New Lab Report Reviews Implementation of FERC Orders 1000 and 890
A new report from Berkeley Lab reviews the implementation of FERC orders 890 and 1000, and how they are affecting transmission planning and project decisions.
Federal Energy Regulatory Commission (FERC) Order Nos. 890 and 1000 established requirements that transmission planning regions must follow in doing regional transmission planning and allocating the costs of new transmission facilities.
Order No. 890, issued in 2007, outlined general requirements for local as well as regional transmission planning practices and procedures. Order No. 1000, issued in 2011, laid out specific requirements for: (1) regional transmission planning; (2) consideration of transmission needs driven by public policy requirements; (3) non-incumbent transmission development; (4) interregional transmission coordination; and (5) cost allocation for transmission facilities that have been selected in a regional transmission plan for purposes of cost allocation.
A new report fromLawrence Berkeley National Laboratory, Regional Transmission Planning-A review of practices following FERC Order Nos. 890 and 1000 builds on the work of two prior Berkeley Lab reports on Regional Transmission Plans and Regional Transmission Projects.
The new report reviews how these FERC Orders are being implemented by the 12 transmission planning regions recognized by FERC. We focus on the practices for selecting transmission projects in a regional transmission plan for purposes of cost allocation that are at the center of Order No. 1000.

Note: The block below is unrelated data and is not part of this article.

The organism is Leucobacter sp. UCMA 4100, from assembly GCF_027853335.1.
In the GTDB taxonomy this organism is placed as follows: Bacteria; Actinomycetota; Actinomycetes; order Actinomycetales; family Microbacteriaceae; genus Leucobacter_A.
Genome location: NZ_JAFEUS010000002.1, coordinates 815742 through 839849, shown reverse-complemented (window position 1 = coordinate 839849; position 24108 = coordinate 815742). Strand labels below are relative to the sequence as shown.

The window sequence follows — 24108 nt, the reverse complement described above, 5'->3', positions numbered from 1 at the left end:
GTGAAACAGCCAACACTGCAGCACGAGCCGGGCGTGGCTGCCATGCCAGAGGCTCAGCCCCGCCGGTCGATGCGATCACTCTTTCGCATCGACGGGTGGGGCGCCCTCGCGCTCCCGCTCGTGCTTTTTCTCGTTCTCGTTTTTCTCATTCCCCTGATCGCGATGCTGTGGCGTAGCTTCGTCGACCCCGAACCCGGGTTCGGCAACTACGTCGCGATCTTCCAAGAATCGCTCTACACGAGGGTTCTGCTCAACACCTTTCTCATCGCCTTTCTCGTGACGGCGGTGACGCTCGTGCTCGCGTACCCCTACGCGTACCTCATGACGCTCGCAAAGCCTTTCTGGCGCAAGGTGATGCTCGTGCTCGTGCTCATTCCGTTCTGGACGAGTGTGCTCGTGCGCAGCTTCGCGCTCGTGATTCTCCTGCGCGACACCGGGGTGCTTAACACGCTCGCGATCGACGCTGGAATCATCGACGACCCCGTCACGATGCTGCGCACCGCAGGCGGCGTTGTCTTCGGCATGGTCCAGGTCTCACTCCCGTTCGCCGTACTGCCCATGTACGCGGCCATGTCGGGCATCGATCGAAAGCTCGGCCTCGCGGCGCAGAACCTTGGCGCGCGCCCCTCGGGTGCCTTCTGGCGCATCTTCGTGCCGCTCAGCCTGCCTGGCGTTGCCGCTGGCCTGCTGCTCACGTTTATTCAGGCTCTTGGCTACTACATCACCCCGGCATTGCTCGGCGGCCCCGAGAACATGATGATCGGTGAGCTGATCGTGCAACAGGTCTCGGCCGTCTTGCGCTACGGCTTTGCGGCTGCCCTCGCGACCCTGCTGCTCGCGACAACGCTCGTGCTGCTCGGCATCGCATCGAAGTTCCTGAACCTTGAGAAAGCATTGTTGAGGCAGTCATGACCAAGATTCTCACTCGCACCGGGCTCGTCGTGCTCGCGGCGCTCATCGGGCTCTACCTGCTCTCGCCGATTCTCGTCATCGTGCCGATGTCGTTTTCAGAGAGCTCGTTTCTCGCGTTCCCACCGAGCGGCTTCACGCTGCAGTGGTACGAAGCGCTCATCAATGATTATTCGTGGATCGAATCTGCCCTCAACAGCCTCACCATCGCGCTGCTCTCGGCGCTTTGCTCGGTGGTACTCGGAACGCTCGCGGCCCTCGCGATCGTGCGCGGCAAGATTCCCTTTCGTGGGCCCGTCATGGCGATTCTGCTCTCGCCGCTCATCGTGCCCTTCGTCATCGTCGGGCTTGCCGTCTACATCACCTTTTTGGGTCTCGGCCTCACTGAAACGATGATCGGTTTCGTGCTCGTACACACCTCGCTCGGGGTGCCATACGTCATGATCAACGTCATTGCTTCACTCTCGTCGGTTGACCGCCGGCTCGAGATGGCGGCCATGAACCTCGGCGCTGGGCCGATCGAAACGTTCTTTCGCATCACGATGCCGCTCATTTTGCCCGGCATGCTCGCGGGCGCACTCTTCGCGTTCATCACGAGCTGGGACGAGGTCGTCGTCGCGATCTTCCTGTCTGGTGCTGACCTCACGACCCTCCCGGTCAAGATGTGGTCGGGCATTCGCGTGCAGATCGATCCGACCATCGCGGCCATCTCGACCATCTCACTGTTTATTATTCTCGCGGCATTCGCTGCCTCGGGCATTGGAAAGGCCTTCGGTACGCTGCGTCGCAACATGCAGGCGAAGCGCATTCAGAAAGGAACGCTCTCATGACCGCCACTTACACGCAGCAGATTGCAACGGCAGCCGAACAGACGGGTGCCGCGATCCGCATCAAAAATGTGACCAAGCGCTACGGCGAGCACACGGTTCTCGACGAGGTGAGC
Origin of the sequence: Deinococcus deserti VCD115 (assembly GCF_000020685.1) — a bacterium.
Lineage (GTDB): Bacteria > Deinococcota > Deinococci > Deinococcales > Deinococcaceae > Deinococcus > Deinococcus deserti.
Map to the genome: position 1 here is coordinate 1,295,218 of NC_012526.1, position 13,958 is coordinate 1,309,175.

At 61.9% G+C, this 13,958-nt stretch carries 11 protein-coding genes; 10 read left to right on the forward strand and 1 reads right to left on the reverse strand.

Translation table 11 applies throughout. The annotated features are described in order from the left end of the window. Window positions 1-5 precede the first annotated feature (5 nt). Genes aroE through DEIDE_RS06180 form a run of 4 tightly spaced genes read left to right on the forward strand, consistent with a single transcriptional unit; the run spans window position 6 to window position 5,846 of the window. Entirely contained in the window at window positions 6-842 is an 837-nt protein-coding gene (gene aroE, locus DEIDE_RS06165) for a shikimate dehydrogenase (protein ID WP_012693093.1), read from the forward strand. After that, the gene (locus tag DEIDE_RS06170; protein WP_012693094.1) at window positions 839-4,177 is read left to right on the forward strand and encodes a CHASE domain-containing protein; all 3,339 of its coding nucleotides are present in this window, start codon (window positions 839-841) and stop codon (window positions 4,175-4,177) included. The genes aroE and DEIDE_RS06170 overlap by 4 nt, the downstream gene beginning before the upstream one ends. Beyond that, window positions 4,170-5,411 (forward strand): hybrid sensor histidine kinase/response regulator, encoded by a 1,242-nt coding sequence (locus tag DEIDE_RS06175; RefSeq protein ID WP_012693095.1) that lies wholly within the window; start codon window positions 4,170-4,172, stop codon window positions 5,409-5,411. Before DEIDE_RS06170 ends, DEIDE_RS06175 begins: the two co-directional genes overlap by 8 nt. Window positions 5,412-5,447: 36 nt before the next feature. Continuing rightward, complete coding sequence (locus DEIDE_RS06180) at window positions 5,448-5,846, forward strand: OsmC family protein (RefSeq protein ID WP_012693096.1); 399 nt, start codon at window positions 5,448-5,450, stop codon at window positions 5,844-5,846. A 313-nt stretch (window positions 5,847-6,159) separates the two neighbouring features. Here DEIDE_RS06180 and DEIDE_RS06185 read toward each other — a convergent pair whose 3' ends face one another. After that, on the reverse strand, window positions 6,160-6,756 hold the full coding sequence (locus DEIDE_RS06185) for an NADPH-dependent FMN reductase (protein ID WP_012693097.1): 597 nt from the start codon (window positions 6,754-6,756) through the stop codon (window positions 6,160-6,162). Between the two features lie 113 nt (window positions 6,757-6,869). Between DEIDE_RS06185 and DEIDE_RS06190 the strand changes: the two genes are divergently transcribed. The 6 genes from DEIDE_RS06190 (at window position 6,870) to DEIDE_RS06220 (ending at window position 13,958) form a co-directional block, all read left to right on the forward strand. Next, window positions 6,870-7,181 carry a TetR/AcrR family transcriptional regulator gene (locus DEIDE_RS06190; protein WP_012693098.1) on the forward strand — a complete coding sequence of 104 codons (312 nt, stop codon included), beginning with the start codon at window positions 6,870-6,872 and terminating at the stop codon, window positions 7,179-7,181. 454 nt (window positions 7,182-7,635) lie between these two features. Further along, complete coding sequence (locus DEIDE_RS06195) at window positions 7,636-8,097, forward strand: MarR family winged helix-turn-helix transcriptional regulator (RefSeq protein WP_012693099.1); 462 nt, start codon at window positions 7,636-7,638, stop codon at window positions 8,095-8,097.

The report discusses regional sponsorship and competitive bidding selection approaches by linking a region’s general reliance on one of the two approaches to fundamental differences among the regions, which stem from the scope of the transmission planning activities they conduct.
The report also extends basic descriptions of how the transmission planning regions assess regional transmission needs that are driven by reliability, public policy requirements, and economic considerations by explaining how these assessments are sequenced within each region’s transmission planning processes.
A specific focus of the report is identification of areas where current publicly available sources of information should be bolstered to support monitoring of regional transmission planning.
The full report, and accompanying appendices, can be downloaded at emp.lbl.gov.
Funding for this research was provided by the U.S. Department of Energy’s Offices of Electricity Delivery and Energy Reliability and Energy Policy and Systems Analysis.